There were 64 vacancies out of 870 active Article III judicial positions, a total vacancy percentage of 7.4.

• The nine-member U.S. Supreme Court does not have any vacancies.

• Four (2.2%) of the 179 U.S. Appeals Court positions are vacant.

• 59 (8.7%) of the 677 U.S. District Court positions are vacant.*

• One (11.1%) of the nine U.S. Court of International Trade positions is vacant.

*District court count does not include territorial courts.

Seven judges left active status, creating Article III life-term judicial vacancies, since the previous vacancy count. As Article III judicial positions, vacancies must be filled by a nomination from the president. Nominations are subject to confirmation on the advice and consent of the U.S. Senate.

• Judge Vanessa Bryant assumed senior status on the U.S. District Court for the District of Connecticut.

• Judge Solomon Oliver assumed senior status on the U.S. District Court for the Northern District of Ohio.

• Judge Victoria Roberts assumed senior status on the U.S. District Court for the Eastern District of Michigan.

• Judge Carmen Cerezo retired from the U.S. District Court for the District of Puerto Rico.

• Judge Janet Neff assumed senior status on the U.S. District Court for the Western District of Michigan.

• Judge Tim Savage assumed senior status on the U.S. District Court for the Eastern District of Pennsylvania.

• Judge Paul Barbadoro assumed senior status on the U.S. District Court for the District of New Hampshire.

U.S. Court of Appeals vacancies

The following chart tracks the number of vacancies on the United States Court of Appeals from the inauguration of President Joe Biden (D) to the date indicated on the chart.

The following maps show the number of vacancies on the United States Court of Appeals at the inauguration of President Joe Biden (D) and as of March 1, 2021.

New nominations

As of March 1, 2021, President Joe Biden (D) had not announced any new nominations.

New confirmations

As of March 1, 2021, there have been no federal judicial confirmations during the Biden administration.

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SCOTUS vacates appellate court ruling, remands case to bankruptcy court in City of Chicago, Illinois v. Fulton

Image of the front of the United States Supreme Court building

On January 14, 2021, the Supreme Court of the United States issued a unanimous ruling in the case City of Chicago, Illinois v. Fulton. The case originated from the U.S. Court of Appeals for the 7th Circuit and concerned retained property under the federal Bankruptcy Code. The case was argued during the court’s October term for 2020-2021 on October 13, 2020. Oral arguments were initially scheduled for April 20 but were postponed in response to public health guidance on COVID-19.

The case: The City of Chicago towed and impounded Robbin Fulton’s vehicle. Fulton filed a petition for Chapter 13 bankruptcy and a repayment plan in federal bankruptcy court. Fulton requested that the City return her vehicle. The City declined to do so. Fulton moved for sanctions against the City of Chicago. The City asserted that it would retain possession of the vehicle and cited an exemption from the Bankruptcy Code’s automatic stay.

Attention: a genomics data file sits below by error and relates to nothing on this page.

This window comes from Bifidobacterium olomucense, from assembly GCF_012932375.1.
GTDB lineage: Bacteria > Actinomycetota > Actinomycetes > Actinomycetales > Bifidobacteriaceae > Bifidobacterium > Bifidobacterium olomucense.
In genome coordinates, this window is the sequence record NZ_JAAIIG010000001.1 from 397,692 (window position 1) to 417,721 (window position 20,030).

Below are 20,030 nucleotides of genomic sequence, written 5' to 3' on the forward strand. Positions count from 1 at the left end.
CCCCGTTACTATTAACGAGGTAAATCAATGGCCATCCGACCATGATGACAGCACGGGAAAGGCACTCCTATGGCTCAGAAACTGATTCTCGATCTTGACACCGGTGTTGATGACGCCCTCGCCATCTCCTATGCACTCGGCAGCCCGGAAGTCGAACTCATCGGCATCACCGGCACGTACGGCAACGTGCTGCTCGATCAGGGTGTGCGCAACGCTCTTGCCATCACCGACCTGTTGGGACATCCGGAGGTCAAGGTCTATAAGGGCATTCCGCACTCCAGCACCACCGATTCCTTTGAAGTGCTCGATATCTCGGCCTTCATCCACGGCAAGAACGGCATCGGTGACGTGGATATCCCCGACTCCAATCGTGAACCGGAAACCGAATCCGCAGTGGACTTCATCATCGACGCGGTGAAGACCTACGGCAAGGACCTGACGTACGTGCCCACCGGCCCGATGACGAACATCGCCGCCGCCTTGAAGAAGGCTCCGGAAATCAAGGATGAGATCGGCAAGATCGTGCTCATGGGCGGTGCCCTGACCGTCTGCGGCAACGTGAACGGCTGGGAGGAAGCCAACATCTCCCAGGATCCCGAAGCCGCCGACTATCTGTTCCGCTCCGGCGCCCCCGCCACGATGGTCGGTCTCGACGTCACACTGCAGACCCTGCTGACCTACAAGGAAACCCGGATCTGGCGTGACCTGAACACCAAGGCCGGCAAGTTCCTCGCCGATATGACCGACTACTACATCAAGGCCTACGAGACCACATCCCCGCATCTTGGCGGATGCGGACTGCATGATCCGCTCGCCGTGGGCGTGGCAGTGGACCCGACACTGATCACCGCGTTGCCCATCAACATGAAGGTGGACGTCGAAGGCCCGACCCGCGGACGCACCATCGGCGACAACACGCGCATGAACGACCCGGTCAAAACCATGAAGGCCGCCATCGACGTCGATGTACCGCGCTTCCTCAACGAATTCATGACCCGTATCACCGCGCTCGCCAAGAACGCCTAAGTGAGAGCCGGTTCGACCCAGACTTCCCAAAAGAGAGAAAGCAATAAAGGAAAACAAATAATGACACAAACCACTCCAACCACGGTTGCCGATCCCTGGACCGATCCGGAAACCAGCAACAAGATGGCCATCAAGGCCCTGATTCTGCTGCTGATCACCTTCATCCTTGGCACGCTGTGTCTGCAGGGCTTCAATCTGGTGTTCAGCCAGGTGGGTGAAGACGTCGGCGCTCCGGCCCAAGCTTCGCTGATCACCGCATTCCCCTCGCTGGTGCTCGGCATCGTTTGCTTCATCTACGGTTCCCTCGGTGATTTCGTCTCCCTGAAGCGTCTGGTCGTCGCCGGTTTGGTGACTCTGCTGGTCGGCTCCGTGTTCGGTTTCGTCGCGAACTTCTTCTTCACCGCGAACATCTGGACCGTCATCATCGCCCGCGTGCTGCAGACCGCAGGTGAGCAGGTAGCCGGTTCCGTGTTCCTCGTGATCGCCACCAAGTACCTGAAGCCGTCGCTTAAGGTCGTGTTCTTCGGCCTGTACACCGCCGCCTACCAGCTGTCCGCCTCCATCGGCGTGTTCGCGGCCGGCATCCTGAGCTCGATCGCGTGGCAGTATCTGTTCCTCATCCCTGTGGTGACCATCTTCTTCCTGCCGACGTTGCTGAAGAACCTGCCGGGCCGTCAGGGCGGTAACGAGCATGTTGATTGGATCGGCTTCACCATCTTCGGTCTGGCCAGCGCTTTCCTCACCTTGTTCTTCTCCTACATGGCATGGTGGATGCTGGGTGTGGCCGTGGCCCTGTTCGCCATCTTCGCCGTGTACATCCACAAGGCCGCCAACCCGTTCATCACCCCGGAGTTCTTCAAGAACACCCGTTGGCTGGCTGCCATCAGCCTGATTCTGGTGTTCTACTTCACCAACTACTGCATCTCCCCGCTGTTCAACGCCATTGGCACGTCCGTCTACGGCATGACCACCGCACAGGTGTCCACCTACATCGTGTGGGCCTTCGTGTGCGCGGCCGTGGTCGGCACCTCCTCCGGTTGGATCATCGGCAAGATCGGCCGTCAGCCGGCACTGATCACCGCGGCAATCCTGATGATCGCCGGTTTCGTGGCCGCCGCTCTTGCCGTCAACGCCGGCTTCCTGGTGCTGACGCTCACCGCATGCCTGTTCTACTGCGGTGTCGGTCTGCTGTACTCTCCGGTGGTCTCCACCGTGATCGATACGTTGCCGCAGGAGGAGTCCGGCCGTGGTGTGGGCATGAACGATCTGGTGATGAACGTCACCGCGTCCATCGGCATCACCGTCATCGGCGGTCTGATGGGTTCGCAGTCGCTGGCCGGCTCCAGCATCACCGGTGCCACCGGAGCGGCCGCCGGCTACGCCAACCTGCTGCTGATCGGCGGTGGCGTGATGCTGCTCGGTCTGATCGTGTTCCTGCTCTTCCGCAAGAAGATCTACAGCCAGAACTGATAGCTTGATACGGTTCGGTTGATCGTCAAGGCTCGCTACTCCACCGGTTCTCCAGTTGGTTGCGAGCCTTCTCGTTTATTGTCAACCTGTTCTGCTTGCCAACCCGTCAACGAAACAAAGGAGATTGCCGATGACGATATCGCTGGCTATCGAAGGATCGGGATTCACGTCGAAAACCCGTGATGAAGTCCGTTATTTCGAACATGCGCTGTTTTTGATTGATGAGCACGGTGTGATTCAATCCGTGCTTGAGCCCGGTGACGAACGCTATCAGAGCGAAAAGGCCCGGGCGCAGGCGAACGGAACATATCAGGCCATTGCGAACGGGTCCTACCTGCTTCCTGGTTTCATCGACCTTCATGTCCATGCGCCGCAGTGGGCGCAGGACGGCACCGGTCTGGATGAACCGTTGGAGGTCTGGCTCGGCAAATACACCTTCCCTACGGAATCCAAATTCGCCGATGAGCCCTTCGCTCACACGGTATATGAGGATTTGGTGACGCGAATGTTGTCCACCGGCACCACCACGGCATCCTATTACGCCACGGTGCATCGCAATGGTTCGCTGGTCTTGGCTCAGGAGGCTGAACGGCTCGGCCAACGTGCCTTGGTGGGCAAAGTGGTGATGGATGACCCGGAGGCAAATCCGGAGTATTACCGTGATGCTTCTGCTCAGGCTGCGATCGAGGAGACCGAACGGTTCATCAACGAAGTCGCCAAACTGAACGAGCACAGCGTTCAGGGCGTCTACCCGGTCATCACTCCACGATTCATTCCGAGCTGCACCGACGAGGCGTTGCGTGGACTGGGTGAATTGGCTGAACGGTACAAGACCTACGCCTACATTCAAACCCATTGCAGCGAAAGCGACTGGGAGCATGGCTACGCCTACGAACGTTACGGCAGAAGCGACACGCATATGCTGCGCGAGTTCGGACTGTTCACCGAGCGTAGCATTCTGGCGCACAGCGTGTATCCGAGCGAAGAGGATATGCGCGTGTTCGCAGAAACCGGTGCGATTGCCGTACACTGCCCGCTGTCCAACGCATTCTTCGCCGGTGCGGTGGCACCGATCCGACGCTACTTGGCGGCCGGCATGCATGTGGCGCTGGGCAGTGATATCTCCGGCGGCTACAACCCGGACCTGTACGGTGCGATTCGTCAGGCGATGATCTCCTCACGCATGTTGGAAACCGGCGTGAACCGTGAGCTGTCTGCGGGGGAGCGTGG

The bankruptcy court ruled that the City was required to return the vehicle, imposed sanctions, and sustained Fulton’s objection to the City’s assertion of its status as a secured creditor. The City moved to stay the order, but the court denied the request. The City returned the vehicle and appealed to the 7th Circuit. The court affirmed the bankruptcy court’s ruling.

The issue: “Whether an entity that is passively retaining possession of property in which a bankruptcy estate has an interest has an affirmative obligation under the Bankruptcy Code’s automatic stay, 11 U.S.C § 362, to return that property to the debtor or trustee immediately upon the filing of the bankruptcy petition.”

The outcome: In an 8-0 opinion, the court vacated the 7th Circuit’s ruling and remanded the case, holding that retaining property after a bankruptcy petition is filed does not violate the Bankruptcy Code.

As of January 14, 2021, the court had issued opinions in 11 cases this term. Four cases were decided without argument.

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State supreme court vacancies in 2021

So far in 2021, there have been two new state supreme court vacancies in two of the 29 states where replacement justices are appointed instead of elected. The vacancies have both been caused by retirements. 

In Colorado, Chief Justice Nathan Coats retired on January 1, when he reached the mandatory retirement age of 72. Colorado Governor Jared Polis (D) appointed Maria Berkenkotter to the Colorado Supreme Court on November 20, 2020. Berkenkotter is Polis’ first nominee to the seven-member supreme court. In South Dakota, Chief Justice David Gilbertson retired in early January, when he reached the mandatory retirement age of 70 years old. South Dakota Gov. Kristi Noem (R) appointed Scott P. Myren to the South Dakota Supreme Court on October 28, 2020.